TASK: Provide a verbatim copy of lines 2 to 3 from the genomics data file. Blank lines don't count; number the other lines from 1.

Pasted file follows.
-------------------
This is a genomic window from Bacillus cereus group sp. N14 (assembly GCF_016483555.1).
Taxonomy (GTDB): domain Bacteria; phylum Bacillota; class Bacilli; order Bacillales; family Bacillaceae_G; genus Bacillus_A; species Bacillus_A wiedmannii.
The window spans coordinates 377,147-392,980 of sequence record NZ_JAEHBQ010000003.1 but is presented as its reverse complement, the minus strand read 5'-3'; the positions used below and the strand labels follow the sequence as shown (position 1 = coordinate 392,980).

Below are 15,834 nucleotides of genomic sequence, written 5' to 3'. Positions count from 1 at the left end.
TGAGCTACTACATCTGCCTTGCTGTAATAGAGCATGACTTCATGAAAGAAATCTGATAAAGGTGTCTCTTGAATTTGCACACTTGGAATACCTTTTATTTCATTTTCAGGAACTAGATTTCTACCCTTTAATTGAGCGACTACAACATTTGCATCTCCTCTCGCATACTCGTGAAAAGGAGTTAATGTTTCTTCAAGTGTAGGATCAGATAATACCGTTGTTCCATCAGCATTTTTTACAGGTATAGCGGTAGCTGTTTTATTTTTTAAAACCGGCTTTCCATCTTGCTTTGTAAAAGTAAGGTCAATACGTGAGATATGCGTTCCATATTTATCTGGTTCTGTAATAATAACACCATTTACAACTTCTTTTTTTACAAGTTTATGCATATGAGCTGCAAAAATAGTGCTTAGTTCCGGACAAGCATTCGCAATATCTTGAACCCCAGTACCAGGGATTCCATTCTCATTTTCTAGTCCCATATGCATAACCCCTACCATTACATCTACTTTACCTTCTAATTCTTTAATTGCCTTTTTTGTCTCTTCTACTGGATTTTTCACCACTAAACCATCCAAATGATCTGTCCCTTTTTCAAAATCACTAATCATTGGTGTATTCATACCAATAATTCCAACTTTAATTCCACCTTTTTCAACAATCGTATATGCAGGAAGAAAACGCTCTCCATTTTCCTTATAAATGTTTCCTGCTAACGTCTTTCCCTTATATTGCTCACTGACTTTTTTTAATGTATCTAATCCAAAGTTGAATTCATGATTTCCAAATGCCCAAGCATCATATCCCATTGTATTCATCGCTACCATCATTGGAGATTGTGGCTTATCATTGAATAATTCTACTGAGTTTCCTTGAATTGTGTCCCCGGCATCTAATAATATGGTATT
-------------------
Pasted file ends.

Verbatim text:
Taxonomy (GTDB): domain Bacteria; phylum Bacillota; class Bacilli; order Bacillales; family Bacillaceae_G; genus Bacillus_A; species Bacillus_A wiedmannii.
The window spans coordinates 377,147-392,980 of sequence record NZ_JAEHBQ010000003.1 but is presented as its reverse complement, the minus strand read 5'-3'; the positions used below and the strand labels follow the sequence as shown (position 1 = coordinate 392,980).